Embarrassment requires caring what others think, after all, and he's not one to do that, with a few exceptions. Bootstrap was one, because old Bill judged him on the only things Jack feels matter--the rum he could drink (more than any one should be able), the whores he could charm out of charging (and every brothel in the Carribean holds at least one) and the men who would follow him (and perhaps, given events, that one might not say much for Jack, but he prefers not to bother thinking about that).
Jack Sparrow doesn't understand embarrassment, because he doesn't try to, because he doesn't care. So when young Miss Swann approaches him, he doesn't care, doesn't look up from where he's sprawled on the deck, just smiles a little.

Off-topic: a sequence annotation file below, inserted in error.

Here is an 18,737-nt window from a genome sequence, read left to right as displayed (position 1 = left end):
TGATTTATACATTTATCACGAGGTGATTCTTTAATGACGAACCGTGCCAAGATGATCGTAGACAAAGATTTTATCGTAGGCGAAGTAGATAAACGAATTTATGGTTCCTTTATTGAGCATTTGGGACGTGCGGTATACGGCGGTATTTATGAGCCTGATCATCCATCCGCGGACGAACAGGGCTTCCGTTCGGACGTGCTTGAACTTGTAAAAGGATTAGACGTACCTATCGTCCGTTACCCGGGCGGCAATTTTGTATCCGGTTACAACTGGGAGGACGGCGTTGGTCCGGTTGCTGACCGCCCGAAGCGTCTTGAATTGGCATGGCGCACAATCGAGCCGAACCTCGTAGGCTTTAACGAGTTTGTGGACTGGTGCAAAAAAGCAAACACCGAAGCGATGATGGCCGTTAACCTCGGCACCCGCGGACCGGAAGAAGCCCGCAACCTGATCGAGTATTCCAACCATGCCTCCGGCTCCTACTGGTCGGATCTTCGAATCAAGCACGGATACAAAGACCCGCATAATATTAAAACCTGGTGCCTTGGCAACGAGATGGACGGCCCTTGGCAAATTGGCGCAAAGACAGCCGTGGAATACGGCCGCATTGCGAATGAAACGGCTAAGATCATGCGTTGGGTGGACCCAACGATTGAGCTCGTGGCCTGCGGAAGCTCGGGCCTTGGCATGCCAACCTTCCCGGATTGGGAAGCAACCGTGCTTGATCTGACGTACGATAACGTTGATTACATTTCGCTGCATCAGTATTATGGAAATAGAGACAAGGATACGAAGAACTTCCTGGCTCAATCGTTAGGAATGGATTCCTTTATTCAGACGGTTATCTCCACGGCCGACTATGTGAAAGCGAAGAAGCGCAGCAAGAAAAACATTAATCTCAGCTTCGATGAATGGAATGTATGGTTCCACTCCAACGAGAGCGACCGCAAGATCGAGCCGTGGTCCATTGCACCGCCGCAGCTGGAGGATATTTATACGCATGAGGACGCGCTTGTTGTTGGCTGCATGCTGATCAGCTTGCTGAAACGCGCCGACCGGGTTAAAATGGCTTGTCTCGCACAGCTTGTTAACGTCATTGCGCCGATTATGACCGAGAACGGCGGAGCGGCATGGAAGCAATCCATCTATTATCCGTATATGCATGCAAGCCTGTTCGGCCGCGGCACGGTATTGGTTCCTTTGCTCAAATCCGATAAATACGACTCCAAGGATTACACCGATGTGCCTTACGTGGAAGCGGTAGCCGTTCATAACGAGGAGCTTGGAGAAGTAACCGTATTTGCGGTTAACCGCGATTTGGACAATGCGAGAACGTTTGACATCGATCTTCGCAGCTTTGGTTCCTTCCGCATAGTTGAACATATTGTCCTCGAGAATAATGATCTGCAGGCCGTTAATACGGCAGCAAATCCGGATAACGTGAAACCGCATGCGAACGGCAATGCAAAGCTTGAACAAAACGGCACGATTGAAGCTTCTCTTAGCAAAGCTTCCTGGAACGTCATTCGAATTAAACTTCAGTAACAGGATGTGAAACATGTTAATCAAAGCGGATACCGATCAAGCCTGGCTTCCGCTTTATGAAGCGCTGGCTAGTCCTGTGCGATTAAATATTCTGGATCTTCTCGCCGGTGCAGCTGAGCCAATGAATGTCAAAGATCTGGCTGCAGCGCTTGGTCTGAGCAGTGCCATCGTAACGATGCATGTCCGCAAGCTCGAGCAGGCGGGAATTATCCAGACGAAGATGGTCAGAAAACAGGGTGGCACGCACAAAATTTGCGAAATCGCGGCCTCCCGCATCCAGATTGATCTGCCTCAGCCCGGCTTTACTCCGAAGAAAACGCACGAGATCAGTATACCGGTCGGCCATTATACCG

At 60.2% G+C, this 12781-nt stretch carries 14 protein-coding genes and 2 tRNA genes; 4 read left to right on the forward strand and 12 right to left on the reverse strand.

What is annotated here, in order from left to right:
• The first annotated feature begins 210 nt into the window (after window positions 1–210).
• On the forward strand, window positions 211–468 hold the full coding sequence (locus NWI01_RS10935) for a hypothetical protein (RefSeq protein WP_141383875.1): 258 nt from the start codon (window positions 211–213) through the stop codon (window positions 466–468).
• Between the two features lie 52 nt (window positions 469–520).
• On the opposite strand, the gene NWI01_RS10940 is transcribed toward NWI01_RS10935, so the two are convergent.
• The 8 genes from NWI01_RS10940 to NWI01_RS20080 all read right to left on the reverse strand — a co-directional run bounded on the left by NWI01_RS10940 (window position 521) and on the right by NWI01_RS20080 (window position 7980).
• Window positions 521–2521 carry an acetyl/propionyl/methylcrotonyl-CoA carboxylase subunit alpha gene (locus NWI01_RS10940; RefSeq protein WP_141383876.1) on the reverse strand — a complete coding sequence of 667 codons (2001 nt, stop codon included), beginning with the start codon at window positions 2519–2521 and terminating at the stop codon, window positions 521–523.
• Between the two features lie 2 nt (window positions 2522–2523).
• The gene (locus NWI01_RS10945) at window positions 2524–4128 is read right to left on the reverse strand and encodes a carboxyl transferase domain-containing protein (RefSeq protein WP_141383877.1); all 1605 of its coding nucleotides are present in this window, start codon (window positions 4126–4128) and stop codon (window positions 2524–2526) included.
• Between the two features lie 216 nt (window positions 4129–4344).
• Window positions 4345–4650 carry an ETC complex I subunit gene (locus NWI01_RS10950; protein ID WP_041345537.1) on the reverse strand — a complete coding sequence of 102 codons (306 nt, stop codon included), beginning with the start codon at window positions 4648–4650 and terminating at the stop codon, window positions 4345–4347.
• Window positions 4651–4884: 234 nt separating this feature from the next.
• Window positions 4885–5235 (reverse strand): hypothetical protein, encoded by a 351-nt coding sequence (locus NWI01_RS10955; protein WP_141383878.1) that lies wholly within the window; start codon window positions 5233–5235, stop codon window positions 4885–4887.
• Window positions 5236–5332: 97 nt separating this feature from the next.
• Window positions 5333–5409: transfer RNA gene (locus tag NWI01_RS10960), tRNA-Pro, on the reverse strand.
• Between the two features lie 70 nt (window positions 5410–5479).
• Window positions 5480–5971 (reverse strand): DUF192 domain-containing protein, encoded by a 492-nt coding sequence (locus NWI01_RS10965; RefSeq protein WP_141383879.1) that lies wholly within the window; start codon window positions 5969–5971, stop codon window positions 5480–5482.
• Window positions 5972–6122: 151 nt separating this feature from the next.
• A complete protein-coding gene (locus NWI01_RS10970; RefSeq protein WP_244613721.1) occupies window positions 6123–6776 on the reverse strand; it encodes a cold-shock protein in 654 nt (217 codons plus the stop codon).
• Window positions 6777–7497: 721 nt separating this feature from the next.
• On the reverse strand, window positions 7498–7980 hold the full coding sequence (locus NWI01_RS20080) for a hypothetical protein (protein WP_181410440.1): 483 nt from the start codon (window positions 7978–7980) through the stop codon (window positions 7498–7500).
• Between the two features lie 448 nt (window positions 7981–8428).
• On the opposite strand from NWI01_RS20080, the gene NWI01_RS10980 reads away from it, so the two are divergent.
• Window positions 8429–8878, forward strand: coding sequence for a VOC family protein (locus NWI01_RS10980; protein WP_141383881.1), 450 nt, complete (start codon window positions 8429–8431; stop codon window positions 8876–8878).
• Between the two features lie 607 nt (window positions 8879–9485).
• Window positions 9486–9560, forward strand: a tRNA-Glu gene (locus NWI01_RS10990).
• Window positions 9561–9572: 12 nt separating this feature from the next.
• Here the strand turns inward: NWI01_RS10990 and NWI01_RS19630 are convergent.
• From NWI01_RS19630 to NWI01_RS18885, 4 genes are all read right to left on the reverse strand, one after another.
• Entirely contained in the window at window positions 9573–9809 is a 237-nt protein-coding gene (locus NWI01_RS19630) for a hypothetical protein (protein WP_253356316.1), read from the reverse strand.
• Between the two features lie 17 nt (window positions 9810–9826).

"What is it that's holding your attention so? Perverse wood cuts?"
Ah, so she's still cross about him catching her in her corset (not that he meant to, of course, and not that he thinks she should care, anyway, even if he had, which he hadn't, most likely).
"Not quite, lass."
"Not likely you'd be looking at anything other, unless it's to find more treasure."
"Of a sort," he agrees, and holds the book out to her so she can read it, watching her brow furrow.
"Don't try too hard. S'in Greek, love. Not part of a proper young lady's education, I imagine."
Elizabeth blinks twice.
Jack Sparrow takes the book back and now he's truly ignoring her.
Jack Sparrow doesn't understand embarrassment, and doesn't bother with it, but he doesn't care to explain things sometimes, either, things like how he wasn't always a pirate, because that's the closest he might come to it.